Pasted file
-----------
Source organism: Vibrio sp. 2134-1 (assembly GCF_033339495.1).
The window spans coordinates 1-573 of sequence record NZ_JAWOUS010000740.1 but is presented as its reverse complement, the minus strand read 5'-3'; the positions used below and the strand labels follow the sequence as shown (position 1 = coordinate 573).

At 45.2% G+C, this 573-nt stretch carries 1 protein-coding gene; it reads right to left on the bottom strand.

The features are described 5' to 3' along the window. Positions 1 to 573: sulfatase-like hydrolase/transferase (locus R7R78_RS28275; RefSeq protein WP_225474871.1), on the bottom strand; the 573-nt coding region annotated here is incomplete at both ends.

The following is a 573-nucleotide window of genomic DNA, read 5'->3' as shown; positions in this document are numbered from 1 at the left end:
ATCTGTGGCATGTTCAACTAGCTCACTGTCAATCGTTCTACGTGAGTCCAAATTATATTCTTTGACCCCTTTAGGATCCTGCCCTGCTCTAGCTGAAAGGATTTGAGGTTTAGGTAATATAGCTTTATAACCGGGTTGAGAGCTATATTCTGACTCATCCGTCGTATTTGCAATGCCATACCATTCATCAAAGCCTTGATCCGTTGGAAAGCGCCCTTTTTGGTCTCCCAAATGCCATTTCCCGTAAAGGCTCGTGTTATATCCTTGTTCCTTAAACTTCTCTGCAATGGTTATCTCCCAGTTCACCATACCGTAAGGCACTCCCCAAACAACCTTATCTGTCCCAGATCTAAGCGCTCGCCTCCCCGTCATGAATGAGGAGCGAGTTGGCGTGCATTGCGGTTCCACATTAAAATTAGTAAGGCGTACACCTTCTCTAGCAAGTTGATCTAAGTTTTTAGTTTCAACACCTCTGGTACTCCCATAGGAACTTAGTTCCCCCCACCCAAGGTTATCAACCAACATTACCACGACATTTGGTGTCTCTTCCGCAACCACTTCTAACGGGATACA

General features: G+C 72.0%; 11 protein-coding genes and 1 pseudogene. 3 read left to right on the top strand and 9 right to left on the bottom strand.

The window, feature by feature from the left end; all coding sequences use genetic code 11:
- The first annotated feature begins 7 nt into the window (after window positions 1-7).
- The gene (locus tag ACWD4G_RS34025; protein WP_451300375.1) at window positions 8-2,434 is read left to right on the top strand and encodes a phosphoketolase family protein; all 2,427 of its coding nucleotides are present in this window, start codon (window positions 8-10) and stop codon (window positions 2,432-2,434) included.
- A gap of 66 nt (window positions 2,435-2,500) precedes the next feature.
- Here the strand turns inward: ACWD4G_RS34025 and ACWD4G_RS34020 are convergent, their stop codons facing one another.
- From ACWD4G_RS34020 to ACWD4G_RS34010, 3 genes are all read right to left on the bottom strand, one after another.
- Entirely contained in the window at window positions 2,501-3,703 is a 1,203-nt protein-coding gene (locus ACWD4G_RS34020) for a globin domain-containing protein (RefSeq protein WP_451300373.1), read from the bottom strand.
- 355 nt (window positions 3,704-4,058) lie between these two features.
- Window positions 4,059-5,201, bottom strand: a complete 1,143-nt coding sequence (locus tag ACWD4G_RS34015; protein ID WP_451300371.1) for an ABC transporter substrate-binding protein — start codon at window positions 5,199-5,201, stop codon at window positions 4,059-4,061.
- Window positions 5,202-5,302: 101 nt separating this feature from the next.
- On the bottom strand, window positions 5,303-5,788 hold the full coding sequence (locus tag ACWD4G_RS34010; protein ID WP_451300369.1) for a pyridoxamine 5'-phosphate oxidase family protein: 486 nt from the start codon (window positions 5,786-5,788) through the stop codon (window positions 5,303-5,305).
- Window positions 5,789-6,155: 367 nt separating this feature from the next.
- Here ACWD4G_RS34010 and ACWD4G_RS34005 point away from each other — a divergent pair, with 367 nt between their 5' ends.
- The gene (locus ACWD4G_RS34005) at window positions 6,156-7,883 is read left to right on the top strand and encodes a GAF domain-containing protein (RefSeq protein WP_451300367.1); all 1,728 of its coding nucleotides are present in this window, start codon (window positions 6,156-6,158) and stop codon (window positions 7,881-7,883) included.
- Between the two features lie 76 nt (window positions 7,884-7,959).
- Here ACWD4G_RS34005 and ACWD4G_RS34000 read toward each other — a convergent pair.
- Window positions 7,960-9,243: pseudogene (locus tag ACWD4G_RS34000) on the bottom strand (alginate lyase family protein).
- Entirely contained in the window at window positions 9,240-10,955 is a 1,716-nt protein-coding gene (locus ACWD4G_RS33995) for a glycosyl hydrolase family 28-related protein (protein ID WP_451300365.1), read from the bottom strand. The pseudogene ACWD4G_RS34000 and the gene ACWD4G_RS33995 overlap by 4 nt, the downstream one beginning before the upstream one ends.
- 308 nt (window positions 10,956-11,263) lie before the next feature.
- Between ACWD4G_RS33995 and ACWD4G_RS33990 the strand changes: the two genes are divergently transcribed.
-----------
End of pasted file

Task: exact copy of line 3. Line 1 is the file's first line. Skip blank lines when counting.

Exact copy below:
At 45.2% G+C, this 573-nt stretch carries 1 protein-coding gene; it reads right to left on the bottom strand.